horse-money-vitalina2 Read more

THE WIND WILL CARRY US

The following was commissioned by and written for Asia’s 100 Films, a volume edited for the 20th Busan International Film Festival (1-10 October 2015). — J.R.

TheWindWillCarryUs-villagefromafar

 

This ambiguous comic masterpiece of 1999 might be Abbas Kiarostami’s greatest film to date; it’s undoubtedly his richest and most challenging. A media engineer from Tehran (Behzad Dourani) arrives in a remote mountain village in Iranian Kurdistan, where he and his three-person camera crew secretly wait for a century-old woman to die so they can film or tape an exotic mourning ritual at her funeral. To do this he has to miss a family funeral of his own, and every time his mobile phone rings the poor reception forces him to drive to a cemetery atop a mountain, where he sometimes converses with Youssef, a man digging a deep hole for an unspecified telecommunications project. Back in the village the digger’s fiancée milks a cow for the engineer while he flirts with her by quoting an erotic poem by Forough Farrokhzad that gives the movie its title, in a seven-minute sequence that figures as the film’s centerpiece, summarizing all its themes, conflicts, and power relations. (“I’m one of Youssef’s friends — in fact, I’m his boss,” the media engineer remarks smugly at one point.)   Read more

Erich von Stroheim on GREED

My thanks to Joseph McBride, who originally posted this text on December 8, 1999, at the tail end of an interview with Rick Schmidlin about his expanded version of Greed on a now-defunct website, CreativePlanet.com. I’ve omitted the Schmidlin  interview here, but hope that Rick’s version (as well as the original MGM release version) will become available in this country on DVD and/or Blu-Ray — releases that are scandalously overdue. — J.R.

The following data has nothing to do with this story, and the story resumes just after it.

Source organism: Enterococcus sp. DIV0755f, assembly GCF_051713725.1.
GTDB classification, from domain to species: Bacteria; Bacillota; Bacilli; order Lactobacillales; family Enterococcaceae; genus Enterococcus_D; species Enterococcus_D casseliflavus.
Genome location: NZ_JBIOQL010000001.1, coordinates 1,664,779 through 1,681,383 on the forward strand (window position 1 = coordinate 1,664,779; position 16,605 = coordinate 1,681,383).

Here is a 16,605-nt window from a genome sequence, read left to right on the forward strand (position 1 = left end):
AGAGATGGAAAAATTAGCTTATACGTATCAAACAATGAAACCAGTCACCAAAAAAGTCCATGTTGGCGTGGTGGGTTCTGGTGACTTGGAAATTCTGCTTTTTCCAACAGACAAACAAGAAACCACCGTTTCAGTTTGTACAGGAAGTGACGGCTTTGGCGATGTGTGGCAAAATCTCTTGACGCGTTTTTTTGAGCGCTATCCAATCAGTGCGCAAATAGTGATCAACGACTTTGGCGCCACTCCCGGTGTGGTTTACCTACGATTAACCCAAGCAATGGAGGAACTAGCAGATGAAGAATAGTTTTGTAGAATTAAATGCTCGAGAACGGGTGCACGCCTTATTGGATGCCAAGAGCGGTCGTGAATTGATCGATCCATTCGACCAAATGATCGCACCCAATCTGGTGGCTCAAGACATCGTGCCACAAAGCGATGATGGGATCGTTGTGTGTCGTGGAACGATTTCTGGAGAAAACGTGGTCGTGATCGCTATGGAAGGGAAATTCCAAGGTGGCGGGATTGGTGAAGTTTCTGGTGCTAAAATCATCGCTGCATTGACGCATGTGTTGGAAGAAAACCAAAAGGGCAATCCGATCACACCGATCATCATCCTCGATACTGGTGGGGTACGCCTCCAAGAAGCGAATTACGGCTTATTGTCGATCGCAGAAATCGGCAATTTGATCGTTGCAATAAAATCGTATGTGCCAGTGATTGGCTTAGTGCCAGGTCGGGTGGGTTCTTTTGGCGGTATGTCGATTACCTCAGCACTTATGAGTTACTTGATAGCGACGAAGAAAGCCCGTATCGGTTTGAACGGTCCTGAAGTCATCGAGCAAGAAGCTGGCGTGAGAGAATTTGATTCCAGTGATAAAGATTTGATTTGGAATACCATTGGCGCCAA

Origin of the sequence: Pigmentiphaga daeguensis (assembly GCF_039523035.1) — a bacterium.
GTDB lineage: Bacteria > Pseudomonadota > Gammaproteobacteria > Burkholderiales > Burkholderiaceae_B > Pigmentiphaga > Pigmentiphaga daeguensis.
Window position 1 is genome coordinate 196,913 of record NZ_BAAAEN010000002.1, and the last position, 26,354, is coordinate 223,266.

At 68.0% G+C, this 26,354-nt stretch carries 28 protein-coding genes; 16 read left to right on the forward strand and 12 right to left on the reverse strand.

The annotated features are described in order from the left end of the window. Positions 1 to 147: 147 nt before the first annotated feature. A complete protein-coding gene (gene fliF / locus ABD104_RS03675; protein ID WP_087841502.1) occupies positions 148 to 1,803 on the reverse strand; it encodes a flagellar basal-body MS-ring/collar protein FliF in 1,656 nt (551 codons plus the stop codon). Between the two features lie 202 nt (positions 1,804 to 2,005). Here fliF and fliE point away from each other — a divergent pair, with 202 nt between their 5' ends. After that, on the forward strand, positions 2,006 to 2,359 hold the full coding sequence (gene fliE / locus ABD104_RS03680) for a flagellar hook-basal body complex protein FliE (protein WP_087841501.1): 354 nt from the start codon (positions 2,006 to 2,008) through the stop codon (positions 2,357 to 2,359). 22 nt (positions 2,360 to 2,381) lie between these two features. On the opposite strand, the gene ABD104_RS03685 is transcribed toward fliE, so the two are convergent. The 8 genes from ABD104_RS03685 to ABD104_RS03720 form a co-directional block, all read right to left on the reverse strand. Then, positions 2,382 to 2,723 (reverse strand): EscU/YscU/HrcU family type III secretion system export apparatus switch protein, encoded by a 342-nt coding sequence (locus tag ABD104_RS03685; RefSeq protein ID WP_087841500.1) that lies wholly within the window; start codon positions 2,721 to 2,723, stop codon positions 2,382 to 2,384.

Greedgold

In the June 12, 1927, Directors’ Number of the Hollywood trade publication The Film Daily, each of the 10 directors chosen as the leading directors of the day selected his favorite film. The following is Erich von Stroheim’s contribution:

Greedweddingbanquet

Erich von Stroheim selects Greed.

TheWeddingMarchposter

Of course, the picture on which I have my heart set the most at present is The Wedding March  on which I have been working the past year and a half, but inasmuch as this picture has not been released, I will only dwell on past performances.

Looking back over the few productions I have done and endeavoring to calmly and dispassionately analyze each, there is just one that presents itself to my mind as being worthy of classification in your “What I Consider My Best Picture — And Why.” Read more

THE STORY OF THE LAST CHRYSANTHEMUMS

The following was commissioned by and written for Asia’s 100 Films, a volume edited for the 20th Busan International Film Festival (1-10 October 2015). — J.R.

THE STORY OF THE LAST CHRYSANTHEMUMS

StoryoftheLastChrysanthemums-Kabuki

storyofthelatchrysanthemums

Though not the best known of Kenji Mizoguchi’s period masterpieces, this 1939 feature is conceivably the greatest. (For me the only other contender is the 1954 Sansho the Bailiff.) And according to film analyst Donald Kirihara in his book Patterns of Time: Mizoguchi and the 1930s (The University of Wisconsin Press, 1982), Mizoguchi himself regarded it “as a creative turning point in his career”. A film set in the 1880s that lasts 142 minutes and contains only 142 shots, it resorts to the more rapid editing style of Hollywood only when Kabuki performances are featured.

 

The plot, which oddly resembles that of the 1950s Hollywood musical There’s No Business Like Show Business, concerns the rebellious adopted son of a theatrical family devoted to Kabuki (Kiku, played by Shôtarô Hanayagi in his film debut) who leaves home for many years, perfects his art, aided by a young working-class servant who loves him but also dares to criticize his acting (Otoku, played by Kakuko Mori), and eventually returns. Read more

The World Is Not Enough

From the Chicago Reader (November 16, 1999). — J.R.

Thewordisnotenough